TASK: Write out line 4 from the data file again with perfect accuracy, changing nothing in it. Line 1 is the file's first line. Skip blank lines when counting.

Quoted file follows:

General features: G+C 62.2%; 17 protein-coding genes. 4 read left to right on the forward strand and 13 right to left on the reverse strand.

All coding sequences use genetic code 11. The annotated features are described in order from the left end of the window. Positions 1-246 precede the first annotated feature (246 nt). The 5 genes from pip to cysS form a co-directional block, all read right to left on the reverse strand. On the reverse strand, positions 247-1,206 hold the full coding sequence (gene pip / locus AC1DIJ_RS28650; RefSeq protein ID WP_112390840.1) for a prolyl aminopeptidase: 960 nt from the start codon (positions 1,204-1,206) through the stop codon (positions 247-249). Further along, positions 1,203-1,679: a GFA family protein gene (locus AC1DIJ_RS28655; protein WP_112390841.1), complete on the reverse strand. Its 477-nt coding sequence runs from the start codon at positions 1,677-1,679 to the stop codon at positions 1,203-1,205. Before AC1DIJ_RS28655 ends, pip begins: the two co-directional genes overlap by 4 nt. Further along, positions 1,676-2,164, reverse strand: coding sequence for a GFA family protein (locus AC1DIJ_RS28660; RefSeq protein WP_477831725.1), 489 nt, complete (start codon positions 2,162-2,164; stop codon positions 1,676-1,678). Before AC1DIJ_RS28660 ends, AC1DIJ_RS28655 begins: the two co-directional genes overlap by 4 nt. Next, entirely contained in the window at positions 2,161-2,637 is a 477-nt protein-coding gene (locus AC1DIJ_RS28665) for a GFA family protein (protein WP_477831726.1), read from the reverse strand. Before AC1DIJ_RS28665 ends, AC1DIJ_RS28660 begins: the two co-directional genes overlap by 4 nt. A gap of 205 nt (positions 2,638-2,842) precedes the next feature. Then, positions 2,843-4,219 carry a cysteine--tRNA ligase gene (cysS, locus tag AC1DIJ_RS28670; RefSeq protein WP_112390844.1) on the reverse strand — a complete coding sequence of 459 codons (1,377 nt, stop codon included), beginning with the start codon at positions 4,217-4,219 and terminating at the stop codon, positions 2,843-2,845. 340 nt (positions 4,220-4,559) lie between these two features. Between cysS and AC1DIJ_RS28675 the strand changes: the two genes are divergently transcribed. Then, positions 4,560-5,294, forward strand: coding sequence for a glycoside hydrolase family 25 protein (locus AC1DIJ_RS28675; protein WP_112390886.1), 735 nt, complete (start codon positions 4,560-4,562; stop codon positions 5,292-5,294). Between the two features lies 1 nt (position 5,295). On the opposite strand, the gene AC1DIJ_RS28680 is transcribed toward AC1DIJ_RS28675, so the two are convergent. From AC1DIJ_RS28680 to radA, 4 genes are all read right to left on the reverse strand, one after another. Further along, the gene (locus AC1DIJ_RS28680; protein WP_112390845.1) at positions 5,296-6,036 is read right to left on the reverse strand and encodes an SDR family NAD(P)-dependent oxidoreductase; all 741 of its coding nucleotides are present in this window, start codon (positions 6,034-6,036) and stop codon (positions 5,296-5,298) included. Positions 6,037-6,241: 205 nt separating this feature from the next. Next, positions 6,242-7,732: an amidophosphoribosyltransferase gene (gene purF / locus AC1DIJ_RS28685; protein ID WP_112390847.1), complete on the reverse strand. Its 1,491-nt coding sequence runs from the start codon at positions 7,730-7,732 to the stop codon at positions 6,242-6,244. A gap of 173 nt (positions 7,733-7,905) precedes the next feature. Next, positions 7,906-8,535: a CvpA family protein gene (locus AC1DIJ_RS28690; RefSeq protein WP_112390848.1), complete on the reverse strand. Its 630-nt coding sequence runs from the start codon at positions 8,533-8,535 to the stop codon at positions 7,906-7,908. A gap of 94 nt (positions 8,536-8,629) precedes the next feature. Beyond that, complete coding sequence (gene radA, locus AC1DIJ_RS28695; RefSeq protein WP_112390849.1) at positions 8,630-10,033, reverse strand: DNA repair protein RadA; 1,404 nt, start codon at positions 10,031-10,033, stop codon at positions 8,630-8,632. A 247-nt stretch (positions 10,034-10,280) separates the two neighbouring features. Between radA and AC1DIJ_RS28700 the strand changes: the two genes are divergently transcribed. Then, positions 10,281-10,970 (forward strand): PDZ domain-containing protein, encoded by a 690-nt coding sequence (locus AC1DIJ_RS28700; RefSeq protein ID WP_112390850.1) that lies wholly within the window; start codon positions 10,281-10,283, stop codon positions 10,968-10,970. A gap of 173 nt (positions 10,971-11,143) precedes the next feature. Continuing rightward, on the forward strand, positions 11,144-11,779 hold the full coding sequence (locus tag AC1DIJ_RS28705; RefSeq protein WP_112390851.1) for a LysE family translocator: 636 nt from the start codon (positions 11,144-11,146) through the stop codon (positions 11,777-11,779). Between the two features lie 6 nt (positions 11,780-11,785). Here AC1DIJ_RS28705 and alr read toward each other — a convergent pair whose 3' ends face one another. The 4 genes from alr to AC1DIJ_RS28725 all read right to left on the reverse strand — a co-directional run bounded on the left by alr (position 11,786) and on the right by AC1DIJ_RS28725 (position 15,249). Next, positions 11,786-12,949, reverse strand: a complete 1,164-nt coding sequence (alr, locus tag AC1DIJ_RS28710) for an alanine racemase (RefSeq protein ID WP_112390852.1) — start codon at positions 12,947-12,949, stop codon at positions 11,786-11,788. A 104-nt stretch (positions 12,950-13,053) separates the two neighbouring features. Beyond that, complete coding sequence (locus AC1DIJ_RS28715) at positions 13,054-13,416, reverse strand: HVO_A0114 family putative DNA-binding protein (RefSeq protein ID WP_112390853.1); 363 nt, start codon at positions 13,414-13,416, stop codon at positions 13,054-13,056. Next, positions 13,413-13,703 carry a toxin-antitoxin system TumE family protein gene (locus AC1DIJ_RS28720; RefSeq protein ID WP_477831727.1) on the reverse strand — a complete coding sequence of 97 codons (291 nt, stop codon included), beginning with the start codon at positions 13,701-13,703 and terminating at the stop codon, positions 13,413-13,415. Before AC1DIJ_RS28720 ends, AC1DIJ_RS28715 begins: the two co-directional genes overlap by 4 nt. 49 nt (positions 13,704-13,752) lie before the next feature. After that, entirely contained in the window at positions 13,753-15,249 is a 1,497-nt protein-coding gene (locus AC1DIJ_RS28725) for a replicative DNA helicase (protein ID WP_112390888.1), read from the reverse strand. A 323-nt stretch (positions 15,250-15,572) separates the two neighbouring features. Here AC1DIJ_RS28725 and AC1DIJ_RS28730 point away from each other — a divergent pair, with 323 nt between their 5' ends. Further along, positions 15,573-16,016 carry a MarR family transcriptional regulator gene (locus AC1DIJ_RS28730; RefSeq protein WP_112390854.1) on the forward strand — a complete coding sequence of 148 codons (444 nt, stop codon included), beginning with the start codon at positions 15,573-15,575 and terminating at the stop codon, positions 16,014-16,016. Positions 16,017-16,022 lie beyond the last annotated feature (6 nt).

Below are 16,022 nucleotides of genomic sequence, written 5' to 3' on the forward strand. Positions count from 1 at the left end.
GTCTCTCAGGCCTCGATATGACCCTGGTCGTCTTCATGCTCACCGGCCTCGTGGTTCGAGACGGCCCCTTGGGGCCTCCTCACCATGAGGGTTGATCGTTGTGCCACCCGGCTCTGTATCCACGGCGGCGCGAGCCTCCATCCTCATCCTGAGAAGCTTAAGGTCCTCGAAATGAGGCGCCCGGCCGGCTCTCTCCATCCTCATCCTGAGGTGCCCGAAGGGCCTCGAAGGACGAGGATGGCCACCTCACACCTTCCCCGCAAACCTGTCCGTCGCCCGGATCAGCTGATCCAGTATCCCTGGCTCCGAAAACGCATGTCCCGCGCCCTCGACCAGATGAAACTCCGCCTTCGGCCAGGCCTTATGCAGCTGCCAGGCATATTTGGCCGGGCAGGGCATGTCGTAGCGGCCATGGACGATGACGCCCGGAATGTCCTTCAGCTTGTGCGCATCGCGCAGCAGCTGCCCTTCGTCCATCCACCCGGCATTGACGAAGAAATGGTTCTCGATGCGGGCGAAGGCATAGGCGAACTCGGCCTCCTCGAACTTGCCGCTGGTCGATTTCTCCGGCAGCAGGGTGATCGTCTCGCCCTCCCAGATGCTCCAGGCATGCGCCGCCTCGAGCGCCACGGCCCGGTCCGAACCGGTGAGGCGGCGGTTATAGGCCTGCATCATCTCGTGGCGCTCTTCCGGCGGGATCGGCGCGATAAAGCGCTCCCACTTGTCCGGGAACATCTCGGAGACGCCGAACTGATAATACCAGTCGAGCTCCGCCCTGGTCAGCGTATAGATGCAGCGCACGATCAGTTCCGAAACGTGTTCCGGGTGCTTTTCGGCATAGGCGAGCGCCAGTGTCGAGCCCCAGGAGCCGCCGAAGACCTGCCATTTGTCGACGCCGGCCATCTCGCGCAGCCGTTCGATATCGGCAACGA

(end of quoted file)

GTCTCTCAGGCCTCGATATGACCCTGGTCGTCTTCATGCTCACCGGCCTCGTGGTTCGAGACGGCCCCTTGGGGCCTCCTCACCATGAGGGTTGATCGTTGTGCCACCCGGCTCTGTATCCACGGCGGCGCGAGCCTCCATCCTCATCCTGAGAAGCTTAAGGTCCTCGAAATGAGGCGCCCGGCCGGCTCTCTCCATCCTCATCCTGAGGTGCCCGAAGGGCCTCGAAGGACGAGGATGGCCACCTCACACCTTCCCCGCAAACCTGTCCGTCGCCCGGATCAGCTGATCCAGTATCCCTGGCTCCGAAAACGCATGTCCCGCGCCCTCGACCAGATGAAACTCCGCCTTCGGCCAGGCCTTATGCAGCTGCCAGGCATATTTGGCCGGGCAGGGCATGTCGTAGCGGCCATGGACGATGACGCCCGGAATGTCCTTCAGCTTGTGCGCATCGCGCAGCAGCTGCCCTTCGTCCATCCACCCGGCATTGACGAAGAAATGGTTCTCGATGCGGGCGAAGGCATAGGCGAACTCGGCCTCCTCGAACTTGCCGCTGGTCGATTTCTCCGGCAGCAGGGTGATCGTCTCGCCCTCCCAGATGCTCCAGGCATGCGCCGCCTCGAGCGCCACGGCCCGGTCCGAACCGGTGAGGCGGCGGTTATAGGCCTGCATCATCTCGTGGCGCTCTTCCGGCGGGATCGGCGCGATAAAGCGCTCCCACTTGTCCGGGAACATCTCGGAGACGCCGAACTGATAATACCAGTCGAGCTCCGCCCTGGTCAGCGTATAGATGCAGCGCACGATCAGTTCCGAAACGTGTTCCGGGTGCTTTTCGGCATAGGCGAGCGCCAGTGTCGAGCCCCAGGAGCCGCCGAAGACCTGCCATTTGTCGACGCCGGCCATCTCGCGCAGCCGTTCGATATCGGCAACGA